Tomato derivatives

We had 6 tomato plants this season: 2 cherry yellows, 1 medium yellow, 1 large yellow, 2 large reds, and 1 black cherokee. All from the generous courtesy of M. We’ve been eating a rotation of caprese salad, tomato with beef, and out of hand. But for the most part, I’ve been cooking them into stew/sauce and freezing them for the winter. (Another season has gone by without me learning to can tomatoes!) I used to just cut them up and boil tomatoes for sauce, but evolved to peeling off the skin, removing the seed sacs, and letting then drain a little before cooking, so that the stew/sauce would be mostly pulp, and wouldn’t be too watery. This summer, I hit on cooking them really briefly, and then stirring in basil leaves at the last minute (we grew regular, lemon and cinnamon basils this year). This preserves the fresh flavor. We tried it out as a simple sauce for spaghetti and it worked well.

As I hate wasting, I didn’t really know what to do with the drained tomato juices. I asked a couple of foodie friends last year, who said “Drink Bloody Marys!” But then this year I got inspired to make ‘jello’ out of them, after getting a recipe from a Japanese tea store on how to make tea-flavoured jello. I had a big jar of Knox gelatin that I haven’t really known what to do with, so this kills two birds with one stone.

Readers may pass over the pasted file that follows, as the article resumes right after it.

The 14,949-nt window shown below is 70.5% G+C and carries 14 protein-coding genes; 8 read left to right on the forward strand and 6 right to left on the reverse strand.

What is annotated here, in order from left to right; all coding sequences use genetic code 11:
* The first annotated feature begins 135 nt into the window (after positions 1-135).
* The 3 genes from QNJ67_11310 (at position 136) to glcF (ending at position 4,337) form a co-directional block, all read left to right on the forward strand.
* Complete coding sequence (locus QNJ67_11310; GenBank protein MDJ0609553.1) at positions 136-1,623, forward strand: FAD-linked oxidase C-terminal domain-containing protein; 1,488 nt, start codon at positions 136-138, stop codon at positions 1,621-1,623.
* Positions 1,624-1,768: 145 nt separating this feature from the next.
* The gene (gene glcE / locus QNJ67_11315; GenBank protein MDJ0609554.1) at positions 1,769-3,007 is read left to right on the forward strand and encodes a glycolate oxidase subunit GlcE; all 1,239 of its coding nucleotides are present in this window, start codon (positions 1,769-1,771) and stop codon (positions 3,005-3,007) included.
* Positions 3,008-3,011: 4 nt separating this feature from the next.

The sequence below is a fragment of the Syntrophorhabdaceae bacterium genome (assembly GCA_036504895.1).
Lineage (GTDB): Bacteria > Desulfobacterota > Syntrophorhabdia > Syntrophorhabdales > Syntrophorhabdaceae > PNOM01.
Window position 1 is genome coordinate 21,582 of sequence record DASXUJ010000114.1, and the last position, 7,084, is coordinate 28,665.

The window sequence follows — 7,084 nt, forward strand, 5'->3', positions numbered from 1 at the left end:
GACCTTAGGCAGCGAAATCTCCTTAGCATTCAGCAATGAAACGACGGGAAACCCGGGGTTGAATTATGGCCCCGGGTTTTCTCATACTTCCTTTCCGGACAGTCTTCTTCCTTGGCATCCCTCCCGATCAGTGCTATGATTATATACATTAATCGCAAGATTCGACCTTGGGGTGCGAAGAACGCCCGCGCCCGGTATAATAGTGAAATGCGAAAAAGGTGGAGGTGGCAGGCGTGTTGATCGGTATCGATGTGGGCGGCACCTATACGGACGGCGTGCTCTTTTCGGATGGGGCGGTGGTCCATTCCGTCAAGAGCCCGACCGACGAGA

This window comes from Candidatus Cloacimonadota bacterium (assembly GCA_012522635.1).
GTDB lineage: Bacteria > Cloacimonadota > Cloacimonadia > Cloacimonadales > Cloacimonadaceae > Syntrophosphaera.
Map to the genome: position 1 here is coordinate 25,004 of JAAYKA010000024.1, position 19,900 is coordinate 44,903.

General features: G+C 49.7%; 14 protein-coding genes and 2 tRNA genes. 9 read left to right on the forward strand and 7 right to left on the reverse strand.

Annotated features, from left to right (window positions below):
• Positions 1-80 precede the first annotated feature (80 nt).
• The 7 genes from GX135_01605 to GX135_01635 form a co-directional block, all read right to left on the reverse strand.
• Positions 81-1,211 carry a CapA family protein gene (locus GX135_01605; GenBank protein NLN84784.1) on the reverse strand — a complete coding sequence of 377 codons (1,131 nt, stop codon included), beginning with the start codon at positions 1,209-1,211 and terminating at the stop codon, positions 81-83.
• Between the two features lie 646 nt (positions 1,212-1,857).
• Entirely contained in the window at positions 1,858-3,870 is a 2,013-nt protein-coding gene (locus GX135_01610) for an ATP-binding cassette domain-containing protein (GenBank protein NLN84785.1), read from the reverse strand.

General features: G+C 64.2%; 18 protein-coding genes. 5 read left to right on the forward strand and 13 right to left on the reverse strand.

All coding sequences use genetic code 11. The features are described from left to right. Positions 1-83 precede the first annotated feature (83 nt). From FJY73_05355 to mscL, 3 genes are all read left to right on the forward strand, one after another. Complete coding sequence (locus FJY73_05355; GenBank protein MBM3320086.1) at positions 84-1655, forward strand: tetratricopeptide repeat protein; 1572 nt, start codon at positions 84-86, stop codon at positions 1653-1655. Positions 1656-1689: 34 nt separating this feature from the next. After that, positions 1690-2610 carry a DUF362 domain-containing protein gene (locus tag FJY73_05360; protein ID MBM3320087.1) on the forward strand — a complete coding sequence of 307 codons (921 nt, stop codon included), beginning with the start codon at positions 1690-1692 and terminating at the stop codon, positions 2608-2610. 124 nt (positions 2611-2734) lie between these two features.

The tomato juice jello, when it sets, is actually composed of a clear and a then cloudy red or yellow section (It reminds me a bit of miso soup after its settled in a bowl.)

The yellow tomato jello was sweeter, and can be eaten on its own. The red tomato jello was pretty sour: I need to figure out what to pair it with, like maybe cheese and crackers, which would be a cold take on cream of tomato soup with grilled cheese sandwich? If anyone has any ideas on what to add to the red tomato jello for added flavor/balance (except sugar), or what to pair it with, let me know.

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